Skiers on Jumbo Mountain in the Purcell Range, known to the Ktunaxa Nation as Qat’muk. (Jumbo Mountain Resort)

LETTER: Jumbo Valley is part of Ktunaxa territorial claim

Ktunaxa Nation Council responds to Tom Fletcher column

Re: The limits of Indigenous rights (B.C. Views, Nov. 6, 2017)

Tom Fletcher’s column regarding lessons learned from the Jumbo Glacier Resort Supreme Court of Canada ruling had multiple errors in fact. On behalf of the Ktunaxa Nation Council I make the following offer of correction.

Fletcher wrote that the Jumbo Valley – Qat’muk as it is known by Ktunaxa – was not in a “declared territory” and was not part of treaty negotiations.

In fact, the Kootenay Nation Land Claim and Declaration expressed the extent of Ktunaxa territory in British Columbia, an area including Qat’muk and the Jumbo Valley, in 1981. The 1993 Ktunaxa Nation’s Statement of Intent, the foundational document for every treaty negotiation table in B.C., expresses the same territorial boundary that includes Jumbo. Furthermore, the Jumbo Valley itself was subject to repeated discussions and expressions of interest at the treaty table by Ktunaxa for many years.

The article made a series of errors in the timeline of Ktunaxa efforts to protect Qat’muk. Ida Chong was not Aboriginal Relations Minister when Ktunaxa gave the Qat’muk Declaration to the provincial government in 2010. She received our delegation on behalf of the province as a Minister of the Crown, a task she executed with grace and aplomb.

Furthermore, Adrian Dix did not invite Ktunaxa Nation to the B.C. legislature in 2011. Ktunaxa Nation was coming to Victoria with Scott Niedermayer for the one-year anniversary of the Qat’muk Declaration and Dix agreed to support our efforts less than a week prior.

Fletcher implied that our efforts are financially supported by environmental organizations. In fact, Ktunaxa Nation produced and paid for the “expensive public relations and legal offensive” as well as “the national newspaper ads, glossy press materials, custom banners and a lavishly produced video” on our own.

None of these errors credit Ktunaxa with agency. Ktunaxa Nation Council pursued these objectives without the direction or invitation of any outside party.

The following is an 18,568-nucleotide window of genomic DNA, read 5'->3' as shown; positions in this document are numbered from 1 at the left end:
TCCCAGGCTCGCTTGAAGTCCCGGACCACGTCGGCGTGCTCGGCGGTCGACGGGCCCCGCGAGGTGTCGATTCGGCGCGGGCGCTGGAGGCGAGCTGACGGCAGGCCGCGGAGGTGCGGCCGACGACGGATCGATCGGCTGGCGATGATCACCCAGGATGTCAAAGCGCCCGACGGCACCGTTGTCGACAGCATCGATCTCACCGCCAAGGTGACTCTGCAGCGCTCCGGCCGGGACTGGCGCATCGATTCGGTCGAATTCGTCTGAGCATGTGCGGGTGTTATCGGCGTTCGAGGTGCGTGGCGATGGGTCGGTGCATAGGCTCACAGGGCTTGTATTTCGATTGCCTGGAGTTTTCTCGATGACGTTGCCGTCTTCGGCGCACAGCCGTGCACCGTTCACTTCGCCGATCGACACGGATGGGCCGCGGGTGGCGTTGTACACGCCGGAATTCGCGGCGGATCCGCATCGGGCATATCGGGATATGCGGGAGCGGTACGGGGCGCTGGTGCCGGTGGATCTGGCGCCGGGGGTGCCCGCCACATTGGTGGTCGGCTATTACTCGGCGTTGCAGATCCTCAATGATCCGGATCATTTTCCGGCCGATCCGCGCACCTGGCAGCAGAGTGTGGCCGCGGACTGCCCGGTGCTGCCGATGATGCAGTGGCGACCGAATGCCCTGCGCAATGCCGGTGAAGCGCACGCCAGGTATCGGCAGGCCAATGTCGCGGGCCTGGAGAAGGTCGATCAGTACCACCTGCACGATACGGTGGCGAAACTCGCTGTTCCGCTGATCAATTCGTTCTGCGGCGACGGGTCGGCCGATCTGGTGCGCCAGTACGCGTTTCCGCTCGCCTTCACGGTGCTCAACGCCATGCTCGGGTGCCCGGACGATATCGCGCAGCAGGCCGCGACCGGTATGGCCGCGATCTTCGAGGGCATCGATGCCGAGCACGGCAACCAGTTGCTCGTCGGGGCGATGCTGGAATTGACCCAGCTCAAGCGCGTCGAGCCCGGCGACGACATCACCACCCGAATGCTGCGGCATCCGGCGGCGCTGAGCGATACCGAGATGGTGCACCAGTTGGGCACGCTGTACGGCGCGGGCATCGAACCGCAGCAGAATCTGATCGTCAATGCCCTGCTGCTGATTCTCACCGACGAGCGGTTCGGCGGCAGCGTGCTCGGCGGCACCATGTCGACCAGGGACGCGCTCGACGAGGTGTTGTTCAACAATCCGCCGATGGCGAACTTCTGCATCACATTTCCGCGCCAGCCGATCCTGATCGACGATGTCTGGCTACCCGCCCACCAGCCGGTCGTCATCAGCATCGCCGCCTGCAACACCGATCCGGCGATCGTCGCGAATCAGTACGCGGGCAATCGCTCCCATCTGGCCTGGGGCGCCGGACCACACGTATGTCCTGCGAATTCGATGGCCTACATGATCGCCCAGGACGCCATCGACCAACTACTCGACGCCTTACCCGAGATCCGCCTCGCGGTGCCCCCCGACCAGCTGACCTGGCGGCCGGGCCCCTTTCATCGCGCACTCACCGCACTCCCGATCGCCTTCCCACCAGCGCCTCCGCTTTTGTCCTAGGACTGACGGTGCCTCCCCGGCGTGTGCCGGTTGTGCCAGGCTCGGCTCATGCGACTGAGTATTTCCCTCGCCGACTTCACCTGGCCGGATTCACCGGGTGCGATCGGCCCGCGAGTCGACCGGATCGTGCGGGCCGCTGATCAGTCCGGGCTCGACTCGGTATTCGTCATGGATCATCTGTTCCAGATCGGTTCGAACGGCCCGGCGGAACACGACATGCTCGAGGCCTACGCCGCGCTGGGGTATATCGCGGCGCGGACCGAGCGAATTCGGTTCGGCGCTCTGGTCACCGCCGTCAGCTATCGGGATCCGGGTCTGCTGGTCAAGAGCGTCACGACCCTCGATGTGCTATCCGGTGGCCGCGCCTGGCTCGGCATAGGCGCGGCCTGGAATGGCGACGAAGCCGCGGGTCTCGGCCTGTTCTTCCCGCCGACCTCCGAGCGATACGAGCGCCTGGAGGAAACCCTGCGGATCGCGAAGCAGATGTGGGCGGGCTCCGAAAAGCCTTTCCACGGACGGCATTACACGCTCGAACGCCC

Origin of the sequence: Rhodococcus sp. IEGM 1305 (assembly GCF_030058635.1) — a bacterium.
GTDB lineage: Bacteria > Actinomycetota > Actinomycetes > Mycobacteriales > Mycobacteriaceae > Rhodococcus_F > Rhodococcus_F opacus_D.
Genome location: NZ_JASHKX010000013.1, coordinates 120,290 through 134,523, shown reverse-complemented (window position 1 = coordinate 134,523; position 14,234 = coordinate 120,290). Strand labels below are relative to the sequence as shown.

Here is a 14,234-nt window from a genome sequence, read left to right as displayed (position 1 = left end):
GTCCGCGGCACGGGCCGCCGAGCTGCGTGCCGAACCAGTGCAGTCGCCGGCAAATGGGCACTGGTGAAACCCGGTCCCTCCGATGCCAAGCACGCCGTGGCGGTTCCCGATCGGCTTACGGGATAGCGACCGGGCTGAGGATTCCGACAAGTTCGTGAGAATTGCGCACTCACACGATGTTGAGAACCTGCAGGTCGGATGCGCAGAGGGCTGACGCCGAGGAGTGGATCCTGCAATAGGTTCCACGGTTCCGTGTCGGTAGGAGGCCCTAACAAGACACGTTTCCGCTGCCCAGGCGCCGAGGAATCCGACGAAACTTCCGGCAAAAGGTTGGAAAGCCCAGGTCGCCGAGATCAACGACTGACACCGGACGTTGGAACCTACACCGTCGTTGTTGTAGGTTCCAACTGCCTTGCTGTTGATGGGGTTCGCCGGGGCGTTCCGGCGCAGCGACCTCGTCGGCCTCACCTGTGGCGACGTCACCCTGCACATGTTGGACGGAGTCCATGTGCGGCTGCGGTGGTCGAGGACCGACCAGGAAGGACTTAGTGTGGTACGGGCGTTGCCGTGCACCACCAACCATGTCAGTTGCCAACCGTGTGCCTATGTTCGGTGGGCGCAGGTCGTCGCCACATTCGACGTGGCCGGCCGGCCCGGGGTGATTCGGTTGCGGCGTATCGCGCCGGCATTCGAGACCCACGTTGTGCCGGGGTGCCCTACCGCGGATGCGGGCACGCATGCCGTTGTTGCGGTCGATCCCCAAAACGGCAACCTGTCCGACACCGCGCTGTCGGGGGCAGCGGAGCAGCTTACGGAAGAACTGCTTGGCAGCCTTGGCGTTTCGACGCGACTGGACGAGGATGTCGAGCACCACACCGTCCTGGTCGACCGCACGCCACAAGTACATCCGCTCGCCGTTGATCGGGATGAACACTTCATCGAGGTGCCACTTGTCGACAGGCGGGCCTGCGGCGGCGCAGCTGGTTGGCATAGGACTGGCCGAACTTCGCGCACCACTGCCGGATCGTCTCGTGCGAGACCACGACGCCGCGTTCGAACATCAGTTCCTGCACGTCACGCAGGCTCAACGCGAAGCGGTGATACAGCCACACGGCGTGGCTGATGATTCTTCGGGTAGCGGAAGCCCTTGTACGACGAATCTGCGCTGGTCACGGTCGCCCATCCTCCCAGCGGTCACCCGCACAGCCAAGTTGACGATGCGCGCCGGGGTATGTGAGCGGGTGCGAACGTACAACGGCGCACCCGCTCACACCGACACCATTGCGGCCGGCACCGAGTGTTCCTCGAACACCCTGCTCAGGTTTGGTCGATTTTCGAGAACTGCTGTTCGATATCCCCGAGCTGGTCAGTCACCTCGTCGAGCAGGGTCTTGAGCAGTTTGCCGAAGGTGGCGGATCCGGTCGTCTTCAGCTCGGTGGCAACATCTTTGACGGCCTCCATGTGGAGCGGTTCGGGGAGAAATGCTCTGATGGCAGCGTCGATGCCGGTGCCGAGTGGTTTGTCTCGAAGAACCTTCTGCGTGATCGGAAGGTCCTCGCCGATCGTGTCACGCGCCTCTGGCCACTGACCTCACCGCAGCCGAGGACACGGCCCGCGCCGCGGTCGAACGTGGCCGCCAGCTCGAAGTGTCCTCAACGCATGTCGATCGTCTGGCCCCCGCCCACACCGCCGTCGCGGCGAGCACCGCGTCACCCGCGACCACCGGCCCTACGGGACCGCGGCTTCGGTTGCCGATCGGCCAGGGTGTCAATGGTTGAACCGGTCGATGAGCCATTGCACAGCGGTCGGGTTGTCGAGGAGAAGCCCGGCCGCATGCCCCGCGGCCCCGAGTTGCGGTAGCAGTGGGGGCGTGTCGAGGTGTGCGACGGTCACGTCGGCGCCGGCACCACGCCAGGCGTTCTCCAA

Fletcher wrote that Qat’muk is a myth and a legend. However disappointed we may be with the Supreme Court’s ruling, the court did not dispute Ktunaxa spiritual beliefs and practices to be genuine and sincere.

Finally, the article referenced the “assertion of veto power.” Ktunaxa Nation have not asserted nor claimed veto power through its efforts to protect Qat’muk. The constant spectre of veto is not of our creation, however much it appears in the media.

If lessons are to be learned they should be based on facts.

Troy Sebastian, on behalf of Ktunaxa Nation, Lkwungen territory

Just Posted

Nanaimo’s ‘Kidney Condo’ accommodates out-of-town dialysis patients

Facility first of its kind on Vancouver Island, according to Kidney Foundation of Canada

Warrant issued for man who wielded machete across from Nanaimo’s tent city last year

William Robert Francis Carrigan failed to appear in provincial court in Nanaimo on Tuesday

Working smoke alarms found in fewer than one-third of residential fires in Nanaimo

Nanaimo Fire Rescue urges residents to install smoke alarms in homes

Nanaimo Ladysmith education support workers’ deal ratified

CUPE Local 606, Nanaimo school district and bargaining agent ratify deal, which runs till June 2022

VIU professor writes over Shakespeare in new book of poetry

In ‘Sonnet’s Shakespeare,’ Sonnet L’Abbé superimposes her own poems over the sonnets of the Bard

VIDEO: Title of 25th Bond movie is ‘No Time to Die’

The film is set to be released in April 2020

Police watchdog investigating two officers after Langley teen’s suspected overdose

According to IIO, two officers were deployed to help Carson Crimeni but did not locate him before he died

Trudeau vows to stand firm against ‘increasingly assertive’ China

China has accused Canada of meddling in its affairs

Huawei executive’s defence team alleges Canadians were ‘agents’ of the FBI

eng’s arrest at Vancouver’s airport has sparked a diplomatic crisis between Canada and China

Trans Mountain gives contractors 30 days to get workers, supplies ready for pipeline

Crown corporation believes the expansion project could be in service by mid-2022

On vaccines, abortion, Goop, doctor Jen Gunter says: ‘I have a duty to speak up’

She speaks out on menstruation, the wellness industry and vaccines

B.C. father tells judge he did not kill his young daughters

Andrew Berry pleaded not guilty to the December 2017 deaths

New study suggests autism overdiagnosed: Canadian expert

Laurent Mottron: ‘Autistic people we test now are less and less different than typical people’

Most Read